Leaders in Aboriginal Health Honoured for Lifelong Commitment

Two Aboriginal women, leaders in Aboriginal health care in Western Australia, have been recognised for their lifelong dedication and commitment to improving the health and wellbeing of Aboriginal people.

The women were posthumously honoured with the Aboriginal Health Council of Western Australia’s prestigious lifetime achievement awards at the State Sector Conference Dinner last night.

Donnybrook Elder Gloria Khan and Derby Elder Maxine Armstrong have dedicated their lives to advancing the agenda for Aboriginal health in WA.

AHCWA Chairperson Vicki O’Donnell said both women had made positive differences to their communities.

Maxine, who passed away in March 2018, was the last of five founding members of the Derby Aboriginal Health Service, and had served as the Derby Aboriginal Health Service Chairperson for over 15 years. Maxine was also Chairperson of the Kimberley Aboriginal Medical Service Board for over 10 years and a Director on the AHCWA Board for more than a decade.

“Maxine was a passionate advocate for Indigenous and Aboriginal health, with her driving force to ‘help her people’,” Ms O’Donnell said.

“In particular, she was steadfast in her commitment to address the alarming rate of chronic disease in indigenous communities, the unacceptable rate of suicide and the impact of drugs on individuals, their families and their communities.

“Maxine was particularly proud of her efforts to secure funding for key medical facilities such as the Derby Aboriginal Health Service Dialysis Hub and Renal Health Centres in Derby, Kununurra and Fitzroy Crossing. She was also integral to the establishment of a refuge for Indigenous women.”

Maxine’s dedication and commitment to Aboriginal primary health was passionate and instrumental in developing strong partnerships with many community stakeholders across WA and Australia.

Gloria, who passed away in February 2018, was a passionate leader who worked tirelessly to improve the health and wellbeing of Aboriginal people both in WA and across Australia.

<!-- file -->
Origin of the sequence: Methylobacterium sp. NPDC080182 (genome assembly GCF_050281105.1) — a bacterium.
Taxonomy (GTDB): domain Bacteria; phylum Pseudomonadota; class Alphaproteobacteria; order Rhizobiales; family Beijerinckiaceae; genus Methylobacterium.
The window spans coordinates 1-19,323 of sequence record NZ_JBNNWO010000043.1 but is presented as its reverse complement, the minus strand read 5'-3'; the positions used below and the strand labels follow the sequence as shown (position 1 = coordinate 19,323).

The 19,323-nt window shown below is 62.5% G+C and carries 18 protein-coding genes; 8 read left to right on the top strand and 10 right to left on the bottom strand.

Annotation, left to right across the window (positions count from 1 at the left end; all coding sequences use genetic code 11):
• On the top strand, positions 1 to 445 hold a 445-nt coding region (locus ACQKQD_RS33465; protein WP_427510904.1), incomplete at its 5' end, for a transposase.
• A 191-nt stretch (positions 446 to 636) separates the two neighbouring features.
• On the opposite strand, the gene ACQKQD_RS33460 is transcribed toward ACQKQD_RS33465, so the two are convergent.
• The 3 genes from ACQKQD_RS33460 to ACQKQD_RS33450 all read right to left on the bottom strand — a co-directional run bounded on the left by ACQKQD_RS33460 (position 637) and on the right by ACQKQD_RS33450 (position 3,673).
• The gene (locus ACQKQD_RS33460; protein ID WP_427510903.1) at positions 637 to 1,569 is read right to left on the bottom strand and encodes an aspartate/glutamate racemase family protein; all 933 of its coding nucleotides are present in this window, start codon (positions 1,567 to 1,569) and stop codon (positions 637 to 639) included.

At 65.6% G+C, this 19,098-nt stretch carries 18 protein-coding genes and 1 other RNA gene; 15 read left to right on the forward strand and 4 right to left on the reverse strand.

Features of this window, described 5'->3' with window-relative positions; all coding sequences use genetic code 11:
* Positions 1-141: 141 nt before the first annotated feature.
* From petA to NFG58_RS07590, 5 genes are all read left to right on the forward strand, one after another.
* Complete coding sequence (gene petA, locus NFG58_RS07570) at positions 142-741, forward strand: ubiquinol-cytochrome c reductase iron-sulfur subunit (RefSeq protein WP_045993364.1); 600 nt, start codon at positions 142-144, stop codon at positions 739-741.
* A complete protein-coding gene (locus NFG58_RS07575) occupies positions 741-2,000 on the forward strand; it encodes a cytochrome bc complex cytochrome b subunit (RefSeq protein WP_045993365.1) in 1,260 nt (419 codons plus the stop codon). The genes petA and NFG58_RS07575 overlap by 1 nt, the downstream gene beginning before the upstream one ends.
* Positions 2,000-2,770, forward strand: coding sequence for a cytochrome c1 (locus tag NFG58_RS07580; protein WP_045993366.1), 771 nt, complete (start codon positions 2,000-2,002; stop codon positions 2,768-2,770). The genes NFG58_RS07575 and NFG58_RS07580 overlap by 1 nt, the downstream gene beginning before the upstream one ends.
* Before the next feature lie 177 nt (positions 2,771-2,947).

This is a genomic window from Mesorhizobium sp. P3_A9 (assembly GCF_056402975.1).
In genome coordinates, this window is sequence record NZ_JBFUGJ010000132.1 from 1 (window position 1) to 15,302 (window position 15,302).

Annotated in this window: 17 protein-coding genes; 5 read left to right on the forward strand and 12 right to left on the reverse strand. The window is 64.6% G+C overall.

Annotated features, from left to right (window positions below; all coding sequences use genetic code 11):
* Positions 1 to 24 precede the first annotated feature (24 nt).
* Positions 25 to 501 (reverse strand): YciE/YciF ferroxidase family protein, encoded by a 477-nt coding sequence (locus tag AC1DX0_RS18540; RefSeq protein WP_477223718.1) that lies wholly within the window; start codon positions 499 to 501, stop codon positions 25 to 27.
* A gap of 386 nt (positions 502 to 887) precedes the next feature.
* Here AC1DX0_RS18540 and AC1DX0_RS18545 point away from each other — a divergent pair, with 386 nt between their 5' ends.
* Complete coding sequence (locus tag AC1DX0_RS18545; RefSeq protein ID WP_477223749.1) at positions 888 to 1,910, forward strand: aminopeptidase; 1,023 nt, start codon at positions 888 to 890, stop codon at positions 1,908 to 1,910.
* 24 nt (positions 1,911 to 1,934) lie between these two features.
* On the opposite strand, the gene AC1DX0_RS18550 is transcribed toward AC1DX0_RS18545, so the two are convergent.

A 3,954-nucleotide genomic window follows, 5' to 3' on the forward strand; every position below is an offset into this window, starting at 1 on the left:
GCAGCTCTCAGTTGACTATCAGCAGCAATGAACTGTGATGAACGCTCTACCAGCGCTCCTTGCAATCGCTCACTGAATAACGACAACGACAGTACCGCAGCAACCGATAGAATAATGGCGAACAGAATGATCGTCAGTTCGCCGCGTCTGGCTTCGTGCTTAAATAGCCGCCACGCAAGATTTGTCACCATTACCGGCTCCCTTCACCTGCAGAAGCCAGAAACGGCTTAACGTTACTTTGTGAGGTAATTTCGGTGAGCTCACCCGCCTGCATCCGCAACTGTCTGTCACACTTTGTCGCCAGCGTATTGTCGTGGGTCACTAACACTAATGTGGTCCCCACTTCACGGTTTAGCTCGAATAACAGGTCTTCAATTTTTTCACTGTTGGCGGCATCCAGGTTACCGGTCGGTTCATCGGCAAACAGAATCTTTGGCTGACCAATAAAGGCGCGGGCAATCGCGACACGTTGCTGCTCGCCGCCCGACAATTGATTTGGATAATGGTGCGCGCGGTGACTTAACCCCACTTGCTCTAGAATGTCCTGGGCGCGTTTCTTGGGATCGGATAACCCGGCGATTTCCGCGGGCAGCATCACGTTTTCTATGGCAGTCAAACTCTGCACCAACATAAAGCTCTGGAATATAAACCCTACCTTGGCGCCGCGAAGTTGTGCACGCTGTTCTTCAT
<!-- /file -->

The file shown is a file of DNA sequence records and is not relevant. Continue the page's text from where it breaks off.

She served as the AHCWA chairperson from 2005 to 2008, during which time she was also the Chair and the Deputy Chair of the South West Aboriginal Medical Service and Executive Director of the National Aboriginal Community Controlled Health Organisation.

Gloria also sat on several committees including the Ministerial Council for Suicide Prevention and the Telethon Kids Institute’s WA Aboriginal Child Health Survey Steering Committee, the largest and most comprehensive study into the health, wellbeing and development of Indigenous children.

“Gloria was a strong, proud Nyoongar woman who dedicated many years of service to Aboriginal health in WA and across Australia,” Ms O’Donnell said.

“Along with her kindness and compassion, she brought a wealth of knowledge to the sector as a nurse and a trained counsellor, with experience in the areas of domestic violence, sexual assault, grief and drug and alcohol abuse.

“Gloria’s depth of knowledge and understanding of Aboriginal health at the local, state and national level gave her the opportunity to advocate these issues in many forums.

“She showed true leadership, advocacy and commitment to help close the life expectancy gap between Aboriginal and non-Aboriginal people of Australia.”

Maxine and Gloria’s legacies will continue through the efforts of others to ensure the advances and progress they made will continue.

More than 260 delegates from around the state are attending AHCWA’s annual state sector conference at the Esplanade Hotel Fremantle over April 11 and 12.

Yesterday, AHCWA unveiled its revolutionary new health atlas, Mappa, which provides cutting edge mapping technology to help align patients with local healthcare providers.

Tomorrow will see Federal Indigenous Health Minister Ken Wyatt launch AHCWA’s Western Australia Aboriginal Youth Health Strategy 2018-2023: Today’s young people, tomorrow’s leaders.

Developed with and on behalf of young Aboriginal people in WA, the strategy is the culmination of almost a decade of AHCWA’s commitment and strategic advocacy in Aboriginal youth health.

Over the two days, 15 workshops and keynote speeches will be held. AHCWA will present recommendations from the conference in a report to the state and federal governments to highlight the key issues about Aboriginal health in WA and determine future strategic actions.

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